“Gender Violence, Law, and Power in Pakistan focusing on feminists’ struggle for justice and equal rights” was held in which Nafisa Shah, Sherry Rehman, and Ijaz Shafi Gilani participated with moderator Samar Minallah Khan. PPP MNA Sherry Rehman lamented that the state has gradually been losing its monopoly on violence, which allows others to take up arms and “lynch women and innocent students”. She said that in the 70s and 80s religion and politics were tied together, which resulted in murderous consequences for women and minorities who continue to suffer in Pakistan today.
Several new books including Pakistan ki Tehzeeb o Saqafat by Kishwar Naheed, Hybrid Tapestries: The Development of Pakistani Literature in English by Muneeza Shamsie, Learning to Live with the Bomb: Pakistan: 1998–2016 by Naeem Salik, Hyat-e-Shayr and Sur Mandal ka Raj by Ali Akbar Natiq, How Pakistan Got Divided by Maj Gen (R) Rao Farman Ali and The Arts and Crafts of Hunza Valley in Pakistan: Living Traditions in the Karakoram by Jurgen Wasim Frembgen were also launched on the second day.
5th ILF ends on a high note
- Anwar Maqsood dominates the last day sessions
Islamabad April 16, 2017: Islamabad’s mega literature celebrations ended yesterday (Sunday) as the Fifth Islamabad Literature Festival concluded here at the Margala Hotel. The success of the event could be gauged by the large number of vibrant participants who attended on the three days.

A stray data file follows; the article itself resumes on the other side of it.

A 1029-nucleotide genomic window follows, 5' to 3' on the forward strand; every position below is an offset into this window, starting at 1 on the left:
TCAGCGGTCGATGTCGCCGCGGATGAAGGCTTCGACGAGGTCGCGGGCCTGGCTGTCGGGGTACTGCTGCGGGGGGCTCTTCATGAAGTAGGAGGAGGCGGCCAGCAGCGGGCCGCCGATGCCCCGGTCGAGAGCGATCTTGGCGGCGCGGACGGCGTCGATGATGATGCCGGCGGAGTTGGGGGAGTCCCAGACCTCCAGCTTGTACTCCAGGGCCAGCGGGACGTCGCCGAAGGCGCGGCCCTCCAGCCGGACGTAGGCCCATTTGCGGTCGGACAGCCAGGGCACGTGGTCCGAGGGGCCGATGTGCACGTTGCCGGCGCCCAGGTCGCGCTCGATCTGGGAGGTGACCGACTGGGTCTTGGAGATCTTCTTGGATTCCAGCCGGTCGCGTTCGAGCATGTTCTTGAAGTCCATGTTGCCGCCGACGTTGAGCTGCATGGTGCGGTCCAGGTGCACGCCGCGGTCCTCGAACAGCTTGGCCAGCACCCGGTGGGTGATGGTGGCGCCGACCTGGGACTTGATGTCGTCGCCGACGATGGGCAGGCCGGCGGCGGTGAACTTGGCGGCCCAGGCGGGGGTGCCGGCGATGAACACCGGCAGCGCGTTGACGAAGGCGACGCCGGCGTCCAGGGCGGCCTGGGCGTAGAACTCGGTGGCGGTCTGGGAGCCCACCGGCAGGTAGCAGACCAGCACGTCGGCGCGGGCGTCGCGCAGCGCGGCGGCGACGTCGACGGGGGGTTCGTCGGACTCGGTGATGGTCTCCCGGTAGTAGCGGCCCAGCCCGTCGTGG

Tthe last day of ILF was dominated by renowned artist Anwer Maqsood as he had a session “Uljhay Suljhay Anwar which was included the author his wife Imrana Maqsood, Hoori Noorani and Sarmad Khoosat. A house-full at the session presented a huge tribute to the living legend.
The session ‘Will Technology Influence Music?’ featured Noori’s Ali Noor, Rakae Jamil, Masuma Anwar, Akbar Yezdani and moderator Taimur Rahman. Starting off the session, Laal spokesperson Mr Rahman said technology has always impacted the arts and music. Mr Noor said technology has become paramount for live performances which are complicated, because artists need to be able to hear themselves to play well. “For me, the biggest problem was the people who were providing sound and technology in Pakistan had nothing to do with music. he said.
On its last day, ILF also hosted many book launches including Intikhab: Khalida Hussain compiled by Asif Farrukhi, Intikhab: Masood Ashar compiled by Asif Farrukhi, The Aleph Review-Taufiq Rafat: Defining the Pakistani Idiom, Teesra Qadam by Nasira Zuberi and The Corporate Governance Landscape of Pakistan by Sadia Khan, and Kalaam e Aarifaan by Hasan Aziz.
The closing ceremony of ILF was followed by an enthralling dance performance by Shayma Saiyid which was widely acknowledged by the audience. She dedicated her performance to Mashal Khan, a student beaten to death in Mardan. The increasing number of participants in all halls, in the corridors and food-court is testimony to the fact that the ILF is a popular event now.